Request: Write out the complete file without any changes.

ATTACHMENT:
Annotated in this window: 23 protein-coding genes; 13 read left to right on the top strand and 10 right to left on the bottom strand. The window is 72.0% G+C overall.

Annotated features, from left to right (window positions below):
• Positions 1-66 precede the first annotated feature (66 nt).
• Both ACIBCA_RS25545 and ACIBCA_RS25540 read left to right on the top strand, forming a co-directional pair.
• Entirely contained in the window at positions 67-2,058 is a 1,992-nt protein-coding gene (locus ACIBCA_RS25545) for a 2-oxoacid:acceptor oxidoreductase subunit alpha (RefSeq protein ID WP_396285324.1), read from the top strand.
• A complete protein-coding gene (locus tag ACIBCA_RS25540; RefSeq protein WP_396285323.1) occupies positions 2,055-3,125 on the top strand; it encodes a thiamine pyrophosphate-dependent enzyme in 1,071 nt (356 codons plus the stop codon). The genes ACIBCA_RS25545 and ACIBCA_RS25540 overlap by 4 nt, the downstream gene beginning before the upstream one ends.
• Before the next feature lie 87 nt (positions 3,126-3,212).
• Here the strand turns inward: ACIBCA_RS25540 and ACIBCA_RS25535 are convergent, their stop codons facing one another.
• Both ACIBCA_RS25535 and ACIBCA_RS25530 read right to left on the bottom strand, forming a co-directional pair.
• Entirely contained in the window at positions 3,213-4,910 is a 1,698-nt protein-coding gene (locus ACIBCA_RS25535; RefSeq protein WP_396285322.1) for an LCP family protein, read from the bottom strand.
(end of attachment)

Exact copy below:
Annotated in this window: 23 protein-coding genes; 13 read left to right on the top strand and 10 right to left on the bottom strand. The window is 72.0% G+C overall.

Annotated features, from left to right (window positions below):
• Positions 1-66 precede the first annotated feature (66 nt).
• Both ACIBCA_RS25545 and ACIBCA_RS25540 read left to right on the top strand, forming a co-directional pair.
• Entirely contained in the window at positions 67-2,058 is a 1,992-nt protein-coding gene (locus ACIBCA_RS25545) for a 2-oxoacid:acceptor oxidoreductase subunit alpha (RefSeq protein ID WP_396285324.1), read from the top strand.
• A complete protein-coding gene (locus tag ACIBCA_RS25540; RefSeq protein WP_396285323.1) occupies positions 2,055-3,125 on the top strand; it encodes a thiamine pyrophosphate-dependent enzyme in 1,071 nt (356 codons plus the stop codon). The genes ACIBCA_RS25545 and ACIBCA_RS25540 overlap by 4 nt, the downstream gene beginning before the upstream one ends.
• Before the next feature lie 87 nt (positions 3,126-3,212).
• Here the strand turns inward: ACIBCA_RS25540 and ACIBCA_RS25535 are convergent, their stop codons facing one another.
• Both ACIBCA_RS25535 and ACIBCA_RS25530 read right to left on the bottom strand, forming a co-directional pair.
• Entirely contained in the window at positions 3,213-4,910 is a 1,698-nt protein-coding gene (locus ACIBCA_RS25535; RefSeq protein WP_396285322.1) for an LCP family protein, read from the bottom strand.